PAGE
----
Even were we now to consider the letters in view of the offer of proof tendered by petitioner's counsel that the writers either were aware of the full extent of petitioner's misconduct or have not changed their opinions after being made so aware, the letters offer little to suggest that leniency is warranted in the face of petitioner's persistent failure to accept more than technical responsibility for his wrongful conduct. Petitioner may continue to enjoy the respect and confidence of a number of his peers; it is our responsibility to determine if he is fit to remain a member of the bar. (Cf. Wright, supra, 10 Cal.3d at pp. 377, 382, 110 Cal.Rptr. 348, 515 P.2d 292.)
Finally, petitioner asserts that he has already suffered greatly due to the length of time his interim suspension has lasted, and he suggests that he has suffered punishment enough. But delay in the conduct of disciplinary proceedings merits consideration as a mitigating factor only if it caused prejudice in a legal sense.10 Petitioner can point to none here. His argument is little more than tautological, as he asserts that the interim suspension has prejudiced him because he has been suspended from the practice of law. This is true in every instance of interim suspension; a showing of prejudice requires more.
Our handling of cases similar to petitioner's has varied over the years. At one point, we were relatively strict, and disbarment was indeed the rule for the misappropriation of funds. (See, e.g., In re Abbott (1977) 19 Cal.3d 249, 254, 137 Cal.Rptr. 195, 561 P.2d 285; Wright, supra, 10 Cal.3d at p. 382, 110 Cal.Rptr. 348, 515 P.2d 292.) In recent years, conduct little different from petitioner's—and arguably more serious—has been found on occasion to warrant only a term of actual suspension. (See, e.g., In re Mudge (1982) 33 Cal.3d 152, 156–157, 187 Cal.Rptr. 779, 654 P.2d 1307.) Petitioner has not demonstrated the existence of truly compelling mitigating circumstances sufficient to persuade us that the review department's recommendation of disbarment in this case is unwarranted. He pled guilty to a charge of embezzling client trust funds and cannot diminish that fact by attempting now to place the blame elsewhere. His efforts to do so negate whatever weight his showing in mitigation might otherwise command.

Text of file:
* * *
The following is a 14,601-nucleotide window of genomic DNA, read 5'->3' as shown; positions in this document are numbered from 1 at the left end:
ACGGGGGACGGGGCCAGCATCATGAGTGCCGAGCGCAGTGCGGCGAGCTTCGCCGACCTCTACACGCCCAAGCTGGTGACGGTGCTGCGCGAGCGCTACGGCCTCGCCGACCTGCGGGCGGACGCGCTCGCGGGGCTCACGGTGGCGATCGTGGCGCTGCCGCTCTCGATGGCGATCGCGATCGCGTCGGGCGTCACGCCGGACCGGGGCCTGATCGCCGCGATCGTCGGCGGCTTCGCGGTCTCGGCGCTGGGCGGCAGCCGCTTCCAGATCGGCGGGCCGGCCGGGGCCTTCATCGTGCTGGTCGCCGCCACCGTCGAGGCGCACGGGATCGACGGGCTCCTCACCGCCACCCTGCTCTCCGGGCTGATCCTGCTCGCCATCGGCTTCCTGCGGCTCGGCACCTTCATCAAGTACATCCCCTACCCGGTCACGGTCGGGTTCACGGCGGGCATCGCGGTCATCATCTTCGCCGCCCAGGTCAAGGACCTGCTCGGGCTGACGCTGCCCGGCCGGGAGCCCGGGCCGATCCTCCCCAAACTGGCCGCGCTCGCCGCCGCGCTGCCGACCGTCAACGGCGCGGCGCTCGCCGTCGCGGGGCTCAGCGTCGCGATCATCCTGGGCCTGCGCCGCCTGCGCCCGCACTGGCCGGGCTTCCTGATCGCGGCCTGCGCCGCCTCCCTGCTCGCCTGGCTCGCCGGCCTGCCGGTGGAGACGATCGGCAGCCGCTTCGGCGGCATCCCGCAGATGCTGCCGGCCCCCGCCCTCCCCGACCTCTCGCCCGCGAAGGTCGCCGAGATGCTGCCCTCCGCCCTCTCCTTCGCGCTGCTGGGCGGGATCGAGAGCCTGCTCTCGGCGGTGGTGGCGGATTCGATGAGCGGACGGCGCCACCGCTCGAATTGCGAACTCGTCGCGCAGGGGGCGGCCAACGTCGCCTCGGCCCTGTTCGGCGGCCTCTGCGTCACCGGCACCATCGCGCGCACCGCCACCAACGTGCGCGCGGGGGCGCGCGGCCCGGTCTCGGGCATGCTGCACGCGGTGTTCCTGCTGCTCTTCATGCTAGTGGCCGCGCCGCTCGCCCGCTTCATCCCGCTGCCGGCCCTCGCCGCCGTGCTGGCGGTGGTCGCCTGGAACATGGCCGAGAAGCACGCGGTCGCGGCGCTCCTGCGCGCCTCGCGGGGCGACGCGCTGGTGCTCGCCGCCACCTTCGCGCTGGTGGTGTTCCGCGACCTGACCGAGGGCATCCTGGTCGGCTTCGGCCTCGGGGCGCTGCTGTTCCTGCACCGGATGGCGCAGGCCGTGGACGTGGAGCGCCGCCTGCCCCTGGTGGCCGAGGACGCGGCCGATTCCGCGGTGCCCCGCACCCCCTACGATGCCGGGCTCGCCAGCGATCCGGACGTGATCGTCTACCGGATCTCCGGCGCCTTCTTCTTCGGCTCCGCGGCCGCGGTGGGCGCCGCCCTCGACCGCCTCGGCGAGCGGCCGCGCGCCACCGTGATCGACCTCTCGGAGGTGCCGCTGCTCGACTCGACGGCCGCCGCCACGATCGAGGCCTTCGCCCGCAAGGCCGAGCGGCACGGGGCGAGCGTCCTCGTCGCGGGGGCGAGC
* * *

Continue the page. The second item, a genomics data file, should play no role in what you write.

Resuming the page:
We conclude that no lesser sanction will adequately protect “the public, the profession and the courts․” (see Severo, supra, 41 Cal.3d at p. 500, 224 Cal.Rptr. 106, 714 P.2d 1244) and that petitioner should “bear the burden of proving by a sustained course of conduct his ability to practice law without supervision before being permitted to practice again.” (Strick, supra, 43 Cal.3d at p. 657, 238 Cal.Rptr. 397, 738 P.2d 743.) We therefore adopt the review department's recommendation.
It is ordered that petitioner Terrence J. Ford be disbarred and that his name be stricken from the roll of attorneys in this state. It is further ordered that petitioner comply with the requirements of rule 955 of the California Rules of Court and that he perform the acts specified in subdivisions (a) and (c) of that rule within 30 and 40 days, respectively, of the effective date of this order. This order is effective upon the finality of this opinion.
1. In July 1985, petitioner received a private reproval following a misdemeanor conviction based on a plea of nolo contendere to a charge of having failed to include certain items of income in his 1977 and 1979 income tax returns. The order approving amended stipulation filed in the State Bar Court on February 22, 1985, indicates that the failure was attributable to negligence and not to a wilful attempt to avoid the payment of taxes.
2. Petitioner had previously been placed on interim suspension pending the final disposition of disciplinary proceedings.
3. The August 1985 order of reference was not filed with the State Bar until October 18, 1985. The hearing was continued on a number of occasions, only once at petitioner's request and then for only 30 days.
4. The dissenting member so voted “because the Examiner's conduct was improper and prejudiced the Respondent in that in both the Examiner's Review Department brief and argument, he stated that certain matters were before the Review Department without setting out that the matters had been expressly stricken by the hearing panel below.” No issue relating to this conduct was raised by petitioner.
5. Petitioner's testimony that he became concerned on this score after Robin and her mother had made “about eleven different draws” on the funds is at odds with his testimony that he disbursed $14,300 of the insurance proceeds on only three occasions in the amounts of $500, $800, and $13,000.